Fractal Imaging

What is fractal imaging? Well, it’s more than just the algorithmic generation of ferns (like the generated image above) from non-linear equation systems. It’s a way of looking at ordinary (bitmap) images of all kinds. The hypothesis is that any given image (of any kind) is the end-result of iterating on some particular (unknown) system of non-linear equations, and that if one only knew what those equations are, one could regenerate the image algorithmically (from a set of equations) on demand. The implications are far-reaching. This means:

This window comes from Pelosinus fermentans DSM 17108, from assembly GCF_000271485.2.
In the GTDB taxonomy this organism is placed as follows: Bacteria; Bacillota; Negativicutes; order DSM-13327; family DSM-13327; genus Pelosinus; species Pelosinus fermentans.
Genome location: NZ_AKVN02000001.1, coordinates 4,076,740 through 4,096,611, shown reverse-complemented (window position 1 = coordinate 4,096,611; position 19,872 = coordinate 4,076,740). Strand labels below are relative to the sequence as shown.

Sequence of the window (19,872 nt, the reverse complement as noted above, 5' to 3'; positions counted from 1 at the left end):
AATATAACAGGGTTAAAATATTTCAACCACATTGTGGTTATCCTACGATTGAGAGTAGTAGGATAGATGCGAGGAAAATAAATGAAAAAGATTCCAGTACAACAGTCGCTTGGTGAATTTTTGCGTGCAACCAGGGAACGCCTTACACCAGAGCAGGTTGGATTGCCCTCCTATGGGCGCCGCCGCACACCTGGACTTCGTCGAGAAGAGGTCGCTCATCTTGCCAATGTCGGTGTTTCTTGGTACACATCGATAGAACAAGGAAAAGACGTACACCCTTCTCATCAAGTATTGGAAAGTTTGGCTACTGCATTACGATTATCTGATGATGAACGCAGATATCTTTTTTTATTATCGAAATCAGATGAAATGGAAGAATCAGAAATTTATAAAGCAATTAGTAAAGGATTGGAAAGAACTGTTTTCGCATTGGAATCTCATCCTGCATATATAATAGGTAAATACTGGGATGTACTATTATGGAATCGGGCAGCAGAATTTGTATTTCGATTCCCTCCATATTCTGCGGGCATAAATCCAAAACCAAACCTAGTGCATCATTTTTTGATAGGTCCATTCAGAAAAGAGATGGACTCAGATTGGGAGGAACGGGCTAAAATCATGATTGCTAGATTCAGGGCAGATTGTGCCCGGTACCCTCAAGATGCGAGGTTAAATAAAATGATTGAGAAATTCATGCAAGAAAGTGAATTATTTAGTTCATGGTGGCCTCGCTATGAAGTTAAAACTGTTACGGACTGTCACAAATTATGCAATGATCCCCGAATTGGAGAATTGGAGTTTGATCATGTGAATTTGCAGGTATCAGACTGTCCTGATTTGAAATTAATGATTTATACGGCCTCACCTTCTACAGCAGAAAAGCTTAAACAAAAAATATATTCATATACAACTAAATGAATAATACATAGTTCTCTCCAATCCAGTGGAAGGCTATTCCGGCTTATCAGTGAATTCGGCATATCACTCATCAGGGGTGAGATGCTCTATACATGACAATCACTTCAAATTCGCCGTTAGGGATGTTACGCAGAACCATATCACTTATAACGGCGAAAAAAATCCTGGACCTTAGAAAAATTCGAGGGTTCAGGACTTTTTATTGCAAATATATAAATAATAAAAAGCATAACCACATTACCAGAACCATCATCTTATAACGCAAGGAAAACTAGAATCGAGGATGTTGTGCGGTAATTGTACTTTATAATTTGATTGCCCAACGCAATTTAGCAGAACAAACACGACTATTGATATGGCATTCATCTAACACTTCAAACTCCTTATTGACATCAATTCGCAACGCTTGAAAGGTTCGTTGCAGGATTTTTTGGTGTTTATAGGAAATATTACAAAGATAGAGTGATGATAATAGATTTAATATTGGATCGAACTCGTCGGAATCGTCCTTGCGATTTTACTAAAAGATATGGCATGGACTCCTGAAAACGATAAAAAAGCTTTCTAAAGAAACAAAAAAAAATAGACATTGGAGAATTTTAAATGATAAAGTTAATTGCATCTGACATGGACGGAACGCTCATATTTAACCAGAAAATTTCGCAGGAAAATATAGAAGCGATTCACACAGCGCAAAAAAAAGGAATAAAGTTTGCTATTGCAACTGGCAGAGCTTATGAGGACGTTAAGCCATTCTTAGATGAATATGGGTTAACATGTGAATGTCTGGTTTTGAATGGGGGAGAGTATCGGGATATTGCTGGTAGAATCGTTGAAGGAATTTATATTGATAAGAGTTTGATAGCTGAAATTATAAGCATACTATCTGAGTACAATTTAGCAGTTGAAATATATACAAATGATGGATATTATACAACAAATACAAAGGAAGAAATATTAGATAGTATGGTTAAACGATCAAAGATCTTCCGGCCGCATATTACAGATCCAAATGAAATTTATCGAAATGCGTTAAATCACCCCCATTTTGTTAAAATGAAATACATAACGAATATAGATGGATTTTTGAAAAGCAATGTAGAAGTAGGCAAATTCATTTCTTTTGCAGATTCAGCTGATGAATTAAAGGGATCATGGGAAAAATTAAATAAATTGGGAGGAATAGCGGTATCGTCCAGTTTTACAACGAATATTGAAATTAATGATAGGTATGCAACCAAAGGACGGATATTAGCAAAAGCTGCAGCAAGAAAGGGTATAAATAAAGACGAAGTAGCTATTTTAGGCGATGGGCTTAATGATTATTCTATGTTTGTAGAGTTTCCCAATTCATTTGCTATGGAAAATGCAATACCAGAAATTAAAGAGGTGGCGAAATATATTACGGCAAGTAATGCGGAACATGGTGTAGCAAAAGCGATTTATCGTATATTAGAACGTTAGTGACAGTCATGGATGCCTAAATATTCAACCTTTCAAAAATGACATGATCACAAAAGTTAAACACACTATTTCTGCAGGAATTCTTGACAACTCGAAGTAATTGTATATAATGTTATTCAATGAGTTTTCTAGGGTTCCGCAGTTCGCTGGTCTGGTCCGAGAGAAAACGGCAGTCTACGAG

1. Instead of storing a bitmap of the image, you can just store the equations from which it can be generated. (This is often a 100-to-1 storage reduction.)
2. The image is now scale-free. That is, you can generate it at any scale — enlarge it as much as you wish — without losing fidelity. (Imagine being able to blow up an image onscreen without it becoming all blocky and pixelated.)

Kas Thomas

Here is the book, Fractal Imaging, referenced by the article.

Leave a Reply

Your email address will not be published. Required fields are marked *